CALCUTTA. It is reported from Hyderabad that the historical “Imperial” sold by Mr. Alexander Jacob, the dealer in jewels, to the Nizam has been stolen from the government Treasury of his Highness and replaced by a paste imitation. This has caused a great sensation. It is further reported that the Nizam intended to present the diamond to the Queen on the occasion of the Jubilee. The diamond in question formed the subject of a prolonged suit in India. Mr. Jacob, the original of the Mr. Isaacs of Mr. Marlon Crawford’s novel, was charged in the High Court at Calcutta by the Nizam of Hyderabad with having criminally misappropriated the due of 25 lakhs, which had been deposited at a bank at Calcutta as earnest-money for the purchase of the diamond. The Nizam had in the ﬁrst instance agreed to buy the stone, a gem of remarkable size and brilliance, for the sum of 46 lakhs of rupees, or nearly, and the sum of 25 lakhs was paid as security, pending the completion of the purchase, to Mr. Jacob, who was acting merely as a broker in the transaction. Eventually, owing to the intervention of the British resident, who objected to such lavish expenditures for an article of pure luxury, the Nizam declined to carry out the bargain, and, on Mr. Jacob making difﬁculties as to the return of the earnest, commenced a criminal suit, which terminated in the acquittal of the defendant.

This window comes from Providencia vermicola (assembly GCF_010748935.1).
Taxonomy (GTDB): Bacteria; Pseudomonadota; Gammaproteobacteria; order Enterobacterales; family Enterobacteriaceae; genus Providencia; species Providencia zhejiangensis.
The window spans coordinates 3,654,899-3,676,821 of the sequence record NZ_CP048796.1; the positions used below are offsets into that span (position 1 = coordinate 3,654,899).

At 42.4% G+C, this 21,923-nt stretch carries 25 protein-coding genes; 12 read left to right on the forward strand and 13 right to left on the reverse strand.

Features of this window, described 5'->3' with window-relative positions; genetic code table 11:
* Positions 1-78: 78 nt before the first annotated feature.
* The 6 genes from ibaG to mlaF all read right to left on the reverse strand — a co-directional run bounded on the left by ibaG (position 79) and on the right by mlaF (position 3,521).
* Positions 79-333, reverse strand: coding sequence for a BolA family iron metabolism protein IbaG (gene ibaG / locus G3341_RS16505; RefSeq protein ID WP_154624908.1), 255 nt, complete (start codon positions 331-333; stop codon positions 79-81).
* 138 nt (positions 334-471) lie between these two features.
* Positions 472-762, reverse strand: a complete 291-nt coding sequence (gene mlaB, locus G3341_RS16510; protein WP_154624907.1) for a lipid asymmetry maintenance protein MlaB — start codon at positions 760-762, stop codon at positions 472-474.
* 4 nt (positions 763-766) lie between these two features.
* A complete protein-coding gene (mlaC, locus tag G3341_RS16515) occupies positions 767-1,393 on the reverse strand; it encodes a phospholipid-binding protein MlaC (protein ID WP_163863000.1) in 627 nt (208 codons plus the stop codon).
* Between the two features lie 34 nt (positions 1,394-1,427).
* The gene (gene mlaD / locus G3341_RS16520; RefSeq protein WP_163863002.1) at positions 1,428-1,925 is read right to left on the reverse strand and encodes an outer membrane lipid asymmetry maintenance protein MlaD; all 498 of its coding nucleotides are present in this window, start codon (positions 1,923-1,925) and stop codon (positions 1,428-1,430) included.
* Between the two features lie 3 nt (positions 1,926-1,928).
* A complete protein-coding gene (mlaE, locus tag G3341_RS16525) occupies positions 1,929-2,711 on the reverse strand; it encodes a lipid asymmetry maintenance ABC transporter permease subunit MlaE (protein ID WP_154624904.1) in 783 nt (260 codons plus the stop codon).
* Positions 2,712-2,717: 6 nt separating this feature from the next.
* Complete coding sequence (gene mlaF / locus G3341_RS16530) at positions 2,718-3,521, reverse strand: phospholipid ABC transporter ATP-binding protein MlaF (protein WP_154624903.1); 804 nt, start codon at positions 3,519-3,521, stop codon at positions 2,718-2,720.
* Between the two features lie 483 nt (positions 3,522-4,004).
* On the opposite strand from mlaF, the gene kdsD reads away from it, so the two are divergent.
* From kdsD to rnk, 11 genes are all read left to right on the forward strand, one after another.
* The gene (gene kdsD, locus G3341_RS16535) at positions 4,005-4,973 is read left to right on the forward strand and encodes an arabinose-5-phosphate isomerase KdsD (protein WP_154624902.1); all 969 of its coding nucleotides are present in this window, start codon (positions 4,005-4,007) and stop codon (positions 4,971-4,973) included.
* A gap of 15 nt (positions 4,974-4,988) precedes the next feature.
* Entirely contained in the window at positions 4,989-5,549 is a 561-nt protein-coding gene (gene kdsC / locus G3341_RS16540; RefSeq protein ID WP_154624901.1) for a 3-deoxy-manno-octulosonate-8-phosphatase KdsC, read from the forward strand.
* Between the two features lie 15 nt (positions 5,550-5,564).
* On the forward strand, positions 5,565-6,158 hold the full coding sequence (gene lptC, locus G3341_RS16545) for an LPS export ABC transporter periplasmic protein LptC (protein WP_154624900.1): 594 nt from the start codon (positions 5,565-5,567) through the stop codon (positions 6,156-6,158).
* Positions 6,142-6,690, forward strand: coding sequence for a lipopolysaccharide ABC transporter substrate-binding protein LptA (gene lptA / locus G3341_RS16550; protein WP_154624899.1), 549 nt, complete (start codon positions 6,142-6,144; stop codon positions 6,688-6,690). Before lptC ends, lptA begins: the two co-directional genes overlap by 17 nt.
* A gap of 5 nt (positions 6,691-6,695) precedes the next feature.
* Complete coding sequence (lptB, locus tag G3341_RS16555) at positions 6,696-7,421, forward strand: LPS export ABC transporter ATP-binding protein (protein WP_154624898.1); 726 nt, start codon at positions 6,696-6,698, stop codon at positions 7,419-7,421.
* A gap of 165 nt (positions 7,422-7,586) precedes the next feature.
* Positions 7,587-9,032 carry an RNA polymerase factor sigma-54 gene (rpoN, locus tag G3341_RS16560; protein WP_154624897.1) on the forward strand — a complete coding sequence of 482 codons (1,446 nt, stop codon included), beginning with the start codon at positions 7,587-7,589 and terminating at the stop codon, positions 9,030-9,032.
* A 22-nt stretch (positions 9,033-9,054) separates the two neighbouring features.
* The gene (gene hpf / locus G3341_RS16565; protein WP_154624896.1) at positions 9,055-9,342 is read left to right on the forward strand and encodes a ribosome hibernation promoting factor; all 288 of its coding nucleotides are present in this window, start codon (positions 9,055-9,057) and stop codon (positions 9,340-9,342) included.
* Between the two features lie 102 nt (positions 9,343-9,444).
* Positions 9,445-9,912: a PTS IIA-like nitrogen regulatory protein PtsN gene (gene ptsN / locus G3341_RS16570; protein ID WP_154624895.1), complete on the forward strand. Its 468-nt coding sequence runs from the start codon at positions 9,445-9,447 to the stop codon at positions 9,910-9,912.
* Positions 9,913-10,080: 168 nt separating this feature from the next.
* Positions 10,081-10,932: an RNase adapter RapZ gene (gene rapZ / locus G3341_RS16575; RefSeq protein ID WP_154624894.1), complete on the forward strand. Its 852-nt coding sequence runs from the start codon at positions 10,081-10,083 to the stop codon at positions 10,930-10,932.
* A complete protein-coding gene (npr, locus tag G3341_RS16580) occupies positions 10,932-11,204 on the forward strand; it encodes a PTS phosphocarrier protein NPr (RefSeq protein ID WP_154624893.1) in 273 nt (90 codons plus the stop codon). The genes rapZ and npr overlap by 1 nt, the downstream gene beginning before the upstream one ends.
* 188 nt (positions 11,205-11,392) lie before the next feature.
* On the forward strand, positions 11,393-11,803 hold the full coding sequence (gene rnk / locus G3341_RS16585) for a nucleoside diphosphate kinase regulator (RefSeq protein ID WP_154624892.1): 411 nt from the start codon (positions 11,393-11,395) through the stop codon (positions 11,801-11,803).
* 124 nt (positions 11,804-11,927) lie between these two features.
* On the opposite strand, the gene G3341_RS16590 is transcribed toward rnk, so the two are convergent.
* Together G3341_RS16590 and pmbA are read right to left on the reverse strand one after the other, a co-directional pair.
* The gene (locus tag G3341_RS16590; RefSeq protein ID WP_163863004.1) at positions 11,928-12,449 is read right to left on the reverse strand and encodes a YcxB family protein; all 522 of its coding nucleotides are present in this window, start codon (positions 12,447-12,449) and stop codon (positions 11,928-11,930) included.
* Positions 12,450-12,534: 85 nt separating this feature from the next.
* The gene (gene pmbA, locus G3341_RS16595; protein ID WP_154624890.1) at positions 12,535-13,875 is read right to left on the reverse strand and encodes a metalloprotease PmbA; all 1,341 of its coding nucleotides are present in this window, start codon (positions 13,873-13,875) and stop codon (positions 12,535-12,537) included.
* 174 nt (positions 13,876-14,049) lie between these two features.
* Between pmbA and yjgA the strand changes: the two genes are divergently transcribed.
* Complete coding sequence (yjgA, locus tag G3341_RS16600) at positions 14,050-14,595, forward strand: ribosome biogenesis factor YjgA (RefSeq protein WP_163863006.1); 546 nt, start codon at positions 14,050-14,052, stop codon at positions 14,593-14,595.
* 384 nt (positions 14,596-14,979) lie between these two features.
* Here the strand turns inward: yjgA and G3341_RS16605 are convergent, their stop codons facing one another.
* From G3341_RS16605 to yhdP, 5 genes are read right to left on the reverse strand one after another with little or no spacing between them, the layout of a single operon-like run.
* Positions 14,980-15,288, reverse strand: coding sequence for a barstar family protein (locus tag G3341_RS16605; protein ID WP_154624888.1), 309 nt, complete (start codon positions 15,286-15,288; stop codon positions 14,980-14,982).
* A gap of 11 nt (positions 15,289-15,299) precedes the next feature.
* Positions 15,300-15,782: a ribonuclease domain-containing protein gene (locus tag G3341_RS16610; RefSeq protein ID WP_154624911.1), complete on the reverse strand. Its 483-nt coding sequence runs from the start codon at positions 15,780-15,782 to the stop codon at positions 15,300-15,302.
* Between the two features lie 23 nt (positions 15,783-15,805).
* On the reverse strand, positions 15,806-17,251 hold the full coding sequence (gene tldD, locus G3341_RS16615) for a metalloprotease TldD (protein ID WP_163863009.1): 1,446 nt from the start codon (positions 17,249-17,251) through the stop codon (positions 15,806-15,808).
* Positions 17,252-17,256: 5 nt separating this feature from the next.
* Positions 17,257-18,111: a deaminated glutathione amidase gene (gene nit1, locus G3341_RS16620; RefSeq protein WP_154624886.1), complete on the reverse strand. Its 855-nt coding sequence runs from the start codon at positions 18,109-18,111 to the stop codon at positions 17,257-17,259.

“Stop there a moment, Miss Bonaventure, if you wouldn’t mind.” Blank crossed to the shelves lining the far wall, and climbing up on the rolling ladder, pulled down the most recent Whitakers Almanac. He consulted it for a brief moment, and then slapped the book shut with a satisﬁed air.
“Just as I suspected.” Blank returned the book to its place on the shelf. “Miss Bonaventure, would you be so good as to wire the authorities in Hyderabad, at your earliest convenience, and ask them to take Mr. Jacob into custody? When they have done, they should check him for distinguishing marks, and when they discover the tattoo of a crown of thorns surrounding the initials ‘J.A.,’ they should send word to New Scotland Yard, whom I suspect will be very interested to hear the news.”
Miss Bonaventure moved the paper to the table and crossed her arms over her chest, regarding Blank with a sly smile. “You’ve solved the case, I take it?”
Blank nodded, absently, busying himself with polishing his ﬂute with a cloth.
“Just from listening to me reading a brief summary of the details in the morning’s news?”